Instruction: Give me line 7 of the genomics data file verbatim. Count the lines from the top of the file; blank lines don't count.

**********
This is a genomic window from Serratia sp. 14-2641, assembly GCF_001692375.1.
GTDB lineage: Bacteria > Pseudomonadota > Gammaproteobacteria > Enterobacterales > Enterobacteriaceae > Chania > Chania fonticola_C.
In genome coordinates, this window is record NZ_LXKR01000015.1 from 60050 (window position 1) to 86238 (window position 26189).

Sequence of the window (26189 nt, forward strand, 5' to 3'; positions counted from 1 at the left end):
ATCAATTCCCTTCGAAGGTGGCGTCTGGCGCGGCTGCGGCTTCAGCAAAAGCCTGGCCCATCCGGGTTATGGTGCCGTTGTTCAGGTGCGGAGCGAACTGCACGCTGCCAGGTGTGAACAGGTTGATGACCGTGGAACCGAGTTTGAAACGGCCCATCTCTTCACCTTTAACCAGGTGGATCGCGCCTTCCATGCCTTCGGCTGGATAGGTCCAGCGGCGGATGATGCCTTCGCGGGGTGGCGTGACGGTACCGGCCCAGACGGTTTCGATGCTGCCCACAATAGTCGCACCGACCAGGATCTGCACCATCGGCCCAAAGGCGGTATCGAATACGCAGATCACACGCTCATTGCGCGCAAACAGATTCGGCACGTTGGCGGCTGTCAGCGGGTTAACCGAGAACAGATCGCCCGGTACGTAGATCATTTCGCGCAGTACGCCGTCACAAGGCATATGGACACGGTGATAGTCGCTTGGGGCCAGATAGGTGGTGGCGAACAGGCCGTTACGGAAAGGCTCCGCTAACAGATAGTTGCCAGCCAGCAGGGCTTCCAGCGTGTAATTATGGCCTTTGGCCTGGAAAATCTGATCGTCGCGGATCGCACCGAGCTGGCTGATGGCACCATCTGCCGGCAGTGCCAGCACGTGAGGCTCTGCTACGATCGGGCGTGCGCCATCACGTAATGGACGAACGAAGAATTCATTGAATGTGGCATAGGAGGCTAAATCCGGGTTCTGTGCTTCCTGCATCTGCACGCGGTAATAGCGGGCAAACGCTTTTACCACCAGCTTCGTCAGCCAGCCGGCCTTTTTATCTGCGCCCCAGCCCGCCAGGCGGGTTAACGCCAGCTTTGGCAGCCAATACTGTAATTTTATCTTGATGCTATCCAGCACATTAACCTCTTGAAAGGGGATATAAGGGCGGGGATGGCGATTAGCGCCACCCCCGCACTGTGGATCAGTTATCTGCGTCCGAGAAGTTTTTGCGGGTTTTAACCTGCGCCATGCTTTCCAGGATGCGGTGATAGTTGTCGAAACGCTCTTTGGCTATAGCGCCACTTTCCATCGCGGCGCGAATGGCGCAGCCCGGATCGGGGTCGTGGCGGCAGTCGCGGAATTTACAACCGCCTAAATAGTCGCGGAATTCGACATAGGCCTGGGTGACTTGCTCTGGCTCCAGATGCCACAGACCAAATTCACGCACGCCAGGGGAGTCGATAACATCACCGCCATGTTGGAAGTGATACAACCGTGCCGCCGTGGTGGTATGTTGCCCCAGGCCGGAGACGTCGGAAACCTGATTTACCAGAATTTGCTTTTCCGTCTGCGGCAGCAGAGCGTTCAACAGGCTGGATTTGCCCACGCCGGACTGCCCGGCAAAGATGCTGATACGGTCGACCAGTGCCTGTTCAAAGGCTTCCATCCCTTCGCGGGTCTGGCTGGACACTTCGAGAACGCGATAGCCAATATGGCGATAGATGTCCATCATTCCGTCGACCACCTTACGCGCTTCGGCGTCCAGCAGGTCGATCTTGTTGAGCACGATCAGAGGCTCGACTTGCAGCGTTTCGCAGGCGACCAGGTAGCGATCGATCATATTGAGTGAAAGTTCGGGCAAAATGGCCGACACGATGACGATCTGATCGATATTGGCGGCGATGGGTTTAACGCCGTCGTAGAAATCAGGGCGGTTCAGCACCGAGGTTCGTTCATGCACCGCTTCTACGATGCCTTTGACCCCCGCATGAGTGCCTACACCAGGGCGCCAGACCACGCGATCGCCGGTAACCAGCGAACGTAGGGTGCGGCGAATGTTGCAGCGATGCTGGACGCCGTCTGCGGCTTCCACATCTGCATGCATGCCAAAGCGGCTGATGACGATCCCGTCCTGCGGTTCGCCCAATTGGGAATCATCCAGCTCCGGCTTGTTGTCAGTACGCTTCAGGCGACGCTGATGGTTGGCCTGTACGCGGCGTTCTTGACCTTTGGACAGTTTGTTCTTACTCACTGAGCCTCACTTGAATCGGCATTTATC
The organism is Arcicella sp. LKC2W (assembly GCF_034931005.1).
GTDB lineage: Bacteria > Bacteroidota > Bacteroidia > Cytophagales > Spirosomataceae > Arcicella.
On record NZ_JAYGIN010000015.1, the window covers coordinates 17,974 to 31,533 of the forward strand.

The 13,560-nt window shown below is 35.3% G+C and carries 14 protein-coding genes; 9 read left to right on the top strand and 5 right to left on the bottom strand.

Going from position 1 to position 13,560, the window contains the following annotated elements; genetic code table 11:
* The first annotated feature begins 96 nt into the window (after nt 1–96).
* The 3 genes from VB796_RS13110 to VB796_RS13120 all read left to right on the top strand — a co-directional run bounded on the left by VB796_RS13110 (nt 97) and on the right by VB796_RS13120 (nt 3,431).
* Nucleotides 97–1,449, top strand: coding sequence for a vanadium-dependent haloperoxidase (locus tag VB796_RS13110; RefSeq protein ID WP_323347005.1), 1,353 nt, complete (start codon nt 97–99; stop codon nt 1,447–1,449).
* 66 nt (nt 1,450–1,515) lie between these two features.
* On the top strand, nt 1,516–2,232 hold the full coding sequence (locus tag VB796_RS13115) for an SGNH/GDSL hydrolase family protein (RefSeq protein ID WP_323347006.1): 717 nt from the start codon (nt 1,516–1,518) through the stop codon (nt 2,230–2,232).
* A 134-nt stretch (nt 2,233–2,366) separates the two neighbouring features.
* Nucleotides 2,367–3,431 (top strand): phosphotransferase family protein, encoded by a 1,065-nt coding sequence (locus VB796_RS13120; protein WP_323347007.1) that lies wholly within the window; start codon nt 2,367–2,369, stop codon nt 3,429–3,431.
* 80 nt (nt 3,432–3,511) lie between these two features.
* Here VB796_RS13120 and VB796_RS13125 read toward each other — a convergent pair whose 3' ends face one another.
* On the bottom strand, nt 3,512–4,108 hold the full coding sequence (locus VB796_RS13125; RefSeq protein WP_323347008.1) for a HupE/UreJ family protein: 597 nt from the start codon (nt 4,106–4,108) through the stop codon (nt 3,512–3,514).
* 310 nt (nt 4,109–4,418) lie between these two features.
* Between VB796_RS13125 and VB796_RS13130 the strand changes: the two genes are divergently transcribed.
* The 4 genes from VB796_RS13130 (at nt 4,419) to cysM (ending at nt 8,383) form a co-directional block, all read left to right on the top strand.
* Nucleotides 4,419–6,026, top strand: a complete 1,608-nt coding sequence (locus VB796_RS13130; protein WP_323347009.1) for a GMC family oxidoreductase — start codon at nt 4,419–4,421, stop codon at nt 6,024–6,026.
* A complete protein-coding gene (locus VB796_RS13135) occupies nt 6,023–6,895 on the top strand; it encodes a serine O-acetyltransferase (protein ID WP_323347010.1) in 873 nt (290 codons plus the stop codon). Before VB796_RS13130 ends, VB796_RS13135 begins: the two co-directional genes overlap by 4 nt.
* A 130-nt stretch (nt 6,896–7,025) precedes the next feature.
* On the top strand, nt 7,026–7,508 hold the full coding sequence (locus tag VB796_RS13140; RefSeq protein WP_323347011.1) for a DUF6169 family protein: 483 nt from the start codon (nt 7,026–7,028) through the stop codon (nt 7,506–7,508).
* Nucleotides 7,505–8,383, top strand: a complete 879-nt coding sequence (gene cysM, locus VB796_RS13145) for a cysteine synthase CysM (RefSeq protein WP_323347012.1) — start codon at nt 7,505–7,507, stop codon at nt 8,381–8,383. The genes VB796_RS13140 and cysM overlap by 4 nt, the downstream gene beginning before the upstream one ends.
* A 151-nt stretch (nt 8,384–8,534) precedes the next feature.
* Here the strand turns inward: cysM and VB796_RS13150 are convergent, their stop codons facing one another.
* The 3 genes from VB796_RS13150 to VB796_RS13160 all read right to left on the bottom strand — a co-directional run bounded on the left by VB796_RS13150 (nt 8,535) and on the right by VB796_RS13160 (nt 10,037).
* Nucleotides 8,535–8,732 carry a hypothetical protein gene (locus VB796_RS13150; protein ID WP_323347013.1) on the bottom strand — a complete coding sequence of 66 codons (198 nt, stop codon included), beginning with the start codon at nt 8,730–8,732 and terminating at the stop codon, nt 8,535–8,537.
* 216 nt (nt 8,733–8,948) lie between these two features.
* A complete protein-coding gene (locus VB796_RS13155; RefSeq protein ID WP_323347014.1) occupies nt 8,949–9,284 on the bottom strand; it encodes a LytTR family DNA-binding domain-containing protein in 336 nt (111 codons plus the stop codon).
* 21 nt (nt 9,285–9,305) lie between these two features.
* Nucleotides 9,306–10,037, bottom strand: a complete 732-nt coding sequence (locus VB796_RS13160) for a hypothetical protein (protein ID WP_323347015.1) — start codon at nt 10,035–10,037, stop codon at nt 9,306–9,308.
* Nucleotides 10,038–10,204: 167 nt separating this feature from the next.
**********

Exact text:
GTDB lineage: Bacteria > Bacteroidota > Bacteroidia > Cytophagales > Spirosomataceae > Arcicella.